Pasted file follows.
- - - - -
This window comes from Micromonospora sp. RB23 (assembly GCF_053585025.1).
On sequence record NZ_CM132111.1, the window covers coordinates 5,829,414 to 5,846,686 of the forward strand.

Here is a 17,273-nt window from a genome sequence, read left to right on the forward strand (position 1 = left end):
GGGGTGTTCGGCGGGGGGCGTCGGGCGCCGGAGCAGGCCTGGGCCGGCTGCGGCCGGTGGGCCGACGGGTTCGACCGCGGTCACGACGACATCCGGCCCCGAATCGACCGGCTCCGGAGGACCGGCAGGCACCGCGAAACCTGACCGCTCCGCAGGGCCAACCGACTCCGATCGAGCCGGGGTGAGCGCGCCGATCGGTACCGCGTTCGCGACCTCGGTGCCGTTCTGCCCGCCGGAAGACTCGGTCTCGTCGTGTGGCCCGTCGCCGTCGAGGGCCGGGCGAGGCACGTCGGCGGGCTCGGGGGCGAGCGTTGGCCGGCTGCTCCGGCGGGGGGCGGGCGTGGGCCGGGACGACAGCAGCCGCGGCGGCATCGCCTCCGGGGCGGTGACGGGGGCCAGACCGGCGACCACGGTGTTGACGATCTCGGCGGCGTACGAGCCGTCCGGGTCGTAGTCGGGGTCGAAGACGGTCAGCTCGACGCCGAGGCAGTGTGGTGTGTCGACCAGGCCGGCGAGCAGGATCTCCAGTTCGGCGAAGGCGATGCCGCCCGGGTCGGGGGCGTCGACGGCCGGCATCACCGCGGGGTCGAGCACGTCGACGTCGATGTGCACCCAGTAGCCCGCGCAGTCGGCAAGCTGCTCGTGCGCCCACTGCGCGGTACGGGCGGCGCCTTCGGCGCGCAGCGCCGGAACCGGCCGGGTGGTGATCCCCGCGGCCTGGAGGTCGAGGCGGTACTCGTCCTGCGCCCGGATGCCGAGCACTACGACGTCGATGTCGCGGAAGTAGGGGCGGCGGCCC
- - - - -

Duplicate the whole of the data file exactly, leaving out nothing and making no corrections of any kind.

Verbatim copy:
This window comes from Micromonospora sp. RB23 (assembly GCF_053585025.1).
On sequence record NZ_CM132111.1, the window covers coordinates 5,829,414 to 5,846,686 of the forward strand.

Here is a 17,273-nt window from a genome sequence, read left to right on the forward strand (position 1 = left end):
GGGGTGTTCGGCGGGGGGCGTCGGGCGCCGGAGCAGGCCTGGGCCGGCTGCGGCCGGTGGGCCGACGGGTTCGACCGCGGTCACGACGACATCCGGCCCCGAATCGACCGGCTCCGGAGGACCGGCAGGCACCGCGAAACCTGACCGCTCCGCAGGGCCAACCGACTCCGATCGAGCCGGGGTGAGCGCGCCGATCGGTACCGCGTTCGCGACCTCGGTGCCGTTCTGCCCGCCGGAAGACTCGGTCTCGTCGTGTGGCCCGTCGCCGTCGAGGGCCGGGCGAGGCACGTCGGCGGGCTCGGGGGCGAGCGTTGGCCGGCTGCTCCGGCGGGGGGCGGGCGTGGGCCGGGACGACAGCAGCCGCGGCGGCATCGCCTCCGGGGCGGTGACGGGGGCCAGACCGGCGACCACGGTGTTGACGATCTCGGCGGCGTACGAGCCGTCCGGGTCGTAGTCGGGGTCGAAGACGGTCAGCTCGACGCCGAGGCAGTGTGGTGTGTCGACCAGGCCGGCGAGCAGGATCTCCAGTTCGGCGAAGGCGATGCCGCCCGGGTCGGGGGCGTCGACGGCCGGCATCACCGCGGGGTCGAGCACGTCGACGTCGATGTGCACCCAGTAGCCCGCGCAGTCGGCAAGCTGCTCGTGCGCCCACTGCGCGGTACGGGCGGCGCCTTCGGCGCGCAGCGCCGGAACCGGCCGGGTGGTGATCCCCGCGGCCTGGAGGTCGAGGCGGTACTCGTCCTGCGCCCGGATGCCGAGCACTACGACGTCGATGTCGCGGAAGTAGGGGCGGCGGCCC